Sandy James’s post on Cornelia Oberlander – “the First Lady of Canadian Landscape Design” – is so apropos at this time of year, when her legacy, particularly Robson Square, literally blossoms.

It’s not an exaggeration to say that the look of Vancouver is captured in her works.

She’s still active, still provocative.  In the film “City Dreamers” in which she’s featured, she says she’s not in favour of daylighting streams that have been previously culverted – as is proposed, for instance, for Brewery Creek through False Creek Flats.  Too many unexpected consequences, says the voice of experience.

Read more »

TransLink was recently asking Vancouverites for suggestions on the best seating design for new SkyTrain cars.  Hopefully they saw this video from Cheddar on a study done for New York’s transit system:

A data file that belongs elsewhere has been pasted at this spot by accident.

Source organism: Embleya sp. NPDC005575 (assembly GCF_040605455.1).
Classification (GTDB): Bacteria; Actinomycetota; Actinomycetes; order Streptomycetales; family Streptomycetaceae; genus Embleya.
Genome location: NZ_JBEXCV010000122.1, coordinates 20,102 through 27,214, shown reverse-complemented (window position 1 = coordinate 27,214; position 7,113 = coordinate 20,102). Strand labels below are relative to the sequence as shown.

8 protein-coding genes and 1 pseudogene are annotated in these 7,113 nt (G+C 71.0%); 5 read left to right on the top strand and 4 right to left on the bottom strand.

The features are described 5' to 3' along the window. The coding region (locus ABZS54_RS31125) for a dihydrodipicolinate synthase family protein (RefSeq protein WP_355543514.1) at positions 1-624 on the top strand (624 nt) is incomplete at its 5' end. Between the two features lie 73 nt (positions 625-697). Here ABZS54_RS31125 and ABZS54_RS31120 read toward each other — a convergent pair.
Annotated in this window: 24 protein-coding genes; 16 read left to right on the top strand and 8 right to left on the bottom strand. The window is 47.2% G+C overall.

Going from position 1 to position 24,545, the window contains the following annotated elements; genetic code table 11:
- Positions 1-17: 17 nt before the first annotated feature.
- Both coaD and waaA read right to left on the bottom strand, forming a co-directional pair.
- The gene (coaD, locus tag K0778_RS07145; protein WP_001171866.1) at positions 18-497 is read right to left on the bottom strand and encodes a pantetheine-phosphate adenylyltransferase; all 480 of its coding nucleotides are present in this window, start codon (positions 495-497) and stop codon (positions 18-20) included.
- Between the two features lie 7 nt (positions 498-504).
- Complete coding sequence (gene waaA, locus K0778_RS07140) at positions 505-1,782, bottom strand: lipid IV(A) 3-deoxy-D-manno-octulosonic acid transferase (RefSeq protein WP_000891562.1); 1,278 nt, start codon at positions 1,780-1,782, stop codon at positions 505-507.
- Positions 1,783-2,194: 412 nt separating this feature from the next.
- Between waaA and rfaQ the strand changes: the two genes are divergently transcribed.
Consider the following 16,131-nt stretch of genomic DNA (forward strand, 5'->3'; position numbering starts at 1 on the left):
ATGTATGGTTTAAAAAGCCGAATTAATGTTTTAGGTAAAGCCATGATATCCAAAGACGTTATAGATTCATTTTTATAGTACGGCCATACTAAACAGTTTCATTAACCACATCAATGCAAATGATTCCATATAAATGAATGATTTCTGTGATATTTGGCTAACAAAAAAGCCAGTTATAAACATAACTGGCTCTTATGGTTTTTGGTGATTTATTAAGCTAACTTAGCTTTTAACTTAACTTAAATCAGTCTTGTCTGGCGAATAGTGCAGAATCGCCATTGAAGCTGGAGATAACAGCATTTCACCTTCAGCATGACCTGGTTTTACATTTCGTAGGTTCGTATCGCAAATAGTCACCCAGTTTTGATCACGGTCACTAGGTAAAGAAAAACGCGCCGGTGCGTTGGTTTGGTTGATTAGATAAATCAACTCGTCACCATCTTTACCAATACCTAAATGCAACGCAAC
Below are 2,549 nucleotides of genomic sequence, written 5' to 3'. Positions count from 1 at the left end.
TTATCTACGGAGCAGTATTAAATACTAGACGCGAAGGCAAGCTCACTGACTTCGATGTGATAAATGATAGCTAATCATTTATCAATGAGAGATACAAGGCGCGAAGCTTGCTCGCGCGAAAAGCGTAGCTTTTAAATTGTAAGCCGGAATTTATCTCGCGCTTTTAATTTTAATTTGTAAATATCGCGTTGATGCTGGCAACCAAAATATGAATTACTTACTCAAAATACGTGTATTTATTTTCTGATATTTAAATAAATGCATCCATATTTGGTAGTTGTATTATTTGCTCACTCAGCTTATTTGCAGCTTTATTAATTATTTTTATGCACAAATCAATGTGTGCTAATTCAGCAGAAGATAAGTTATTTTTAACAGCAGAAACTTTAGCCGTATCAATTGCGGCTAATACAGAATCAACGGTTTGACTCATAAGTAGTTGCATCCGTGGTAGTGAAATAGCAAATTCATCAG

Are the cars the MTA uses currently the best for the way we ride the subway? In 2013, researchers from Operations Planning Group at NYCT submitted their improved design to the Transportation Research Board.

(Click headline of post to show video.)

Yeah, it’s fodder for ELMTOTs*, but it also an exploration of human behaviour in confined spaces and how design affects us.

 

* Urban Dictionary: “Stands for Expo Line Memes for TransLink Oriented Teens. It’s a Facebook group for over 1300 kids-with-no-life to share memes of Vancouver.”

And doesn’t that screen capture above look like Vancouver?  It’s probably Long Island City, as the East River shoreline transforms into False Creek.

Read more »

Seattle’s Crosscut columnist Knute Berger thinks it might be – in this piece: Is Seattle freeing itself from the automobile age?

In South Lake Union, you see folks zipping along on monowheels, hoverboards and electric bikes and scooters. These electronic gadgets seem less intrusive and more versatile than, say, a Segway, and some can be carried by hand or in a backpack.